“We understand there may be police repression,” she said. “We’ve seen it before, we will see it again. We are ready, we are not moving, we are standing our ground.”

While police cars could be seen on nearby streets, there was no visible police presence on school grounds as the encampment members and dozens of supporters gathered for a brief rally Monday morning.

Marwah Mechti, a student from Maisonneuve College, was among those who showed up to encourage the campers.

“It’s not an Arab cause, it’s not a religious cause anymore. It’s a human cause,” she said. “By being here in the tents, not eating, not bathing, it shows the determination of students.”

The encampment in Montreal, which comes just ahead of the end of final exams at McGill on Tuesday, follows a wave of similar protests across campuses in the United States linked to the Israel-Hamas war. Critics have argued the protests are antisemitic and leave Jewish students feeling unsafe.

Liberal MP Anthony Housefather, a McGill alumnus who represents a Montreal riding, said the encampment is creating a climate of intimidation and needs to be dismantled.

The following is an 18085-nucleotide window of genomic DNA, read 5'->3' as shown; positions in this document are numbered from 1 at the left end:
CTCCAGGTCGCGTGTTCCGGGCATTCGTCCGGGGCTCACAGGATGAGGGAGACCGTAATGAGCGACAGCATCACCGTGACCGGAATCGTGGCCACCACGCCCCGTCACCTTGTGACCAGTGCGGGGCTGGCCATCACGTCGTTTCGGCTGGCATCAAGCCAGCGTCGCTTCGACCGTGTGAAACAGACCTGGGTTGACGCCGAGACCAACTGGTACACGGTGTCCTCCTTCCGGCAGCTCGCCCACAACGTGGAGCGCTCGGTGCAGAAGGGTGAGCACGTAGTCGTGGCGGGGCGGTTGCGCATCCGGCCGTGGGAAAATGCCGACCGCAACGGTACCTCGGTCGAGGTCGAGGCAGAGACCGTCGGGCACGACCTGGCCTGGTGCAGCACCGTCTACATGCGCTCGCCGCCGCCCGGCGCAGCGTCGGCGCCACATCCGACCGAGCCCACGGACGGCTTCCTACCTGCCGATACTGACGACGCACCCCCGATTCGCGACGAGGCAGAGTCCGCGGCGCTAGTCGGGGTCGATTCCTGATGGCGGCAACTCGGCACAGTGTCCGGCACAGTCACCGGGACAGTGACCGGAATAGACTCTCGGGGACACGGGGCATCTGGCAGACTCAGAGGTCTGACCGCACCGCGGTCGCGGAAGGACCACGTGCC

“I’ve heard over the course of the weekend from literally hundreds of Jewish students and their parents and grandparents that are afraid of what’s happening on campus,” Housefather said Monday in Ottawa.

“And it’s a terrible message to send to the Jewish community in Montreal that has been in Montreal for over 250 years to see those type of remarks calling on Jews to return to Poland that we heard in the videos yesterday. It is absolutely antisemitic and it’s unacceptable.”

But the McGill encampment spokesperson, who said she was Jewish and a member of Independent Jewish Voices McGill, said the protests are peaceful and aimed at Israel’s actions, not Jewish people.

“I want to very clearly clarify: there is a difference between Judaism and Zionism,” she said. “And currently the McGill administration and many institutions across the world right now are equating the two. We are here to say, as anti-Zionist Jews, there is a difference.”

On Monday, there were signs the campus protest movement within Canada could be spreading. 

A protest was beginning at the University of British Columbia’s Vancouver campus, with organizers writing on X to ask people to bring tents and sandbags, as well as food, water and heating supplies.

The University of Ottawa, meanwhile, warned its students on Monday that the use of university space is a privilege and not a right.

“While peaceful protest is permitted in appropriate public spaces on campus according to our policies and regulations, encampments and occupations will not be tolerated,” read a message signed by Éric Bercier, associate vice-president of student affairs.

This report by The Canadian Press was first published April 29, 2024.

— With files from Michel Saba in Ottawa

Morgan Lowrie, The Canadian Press

Leave a Reply

Your email address will not be published. Required fields are marked *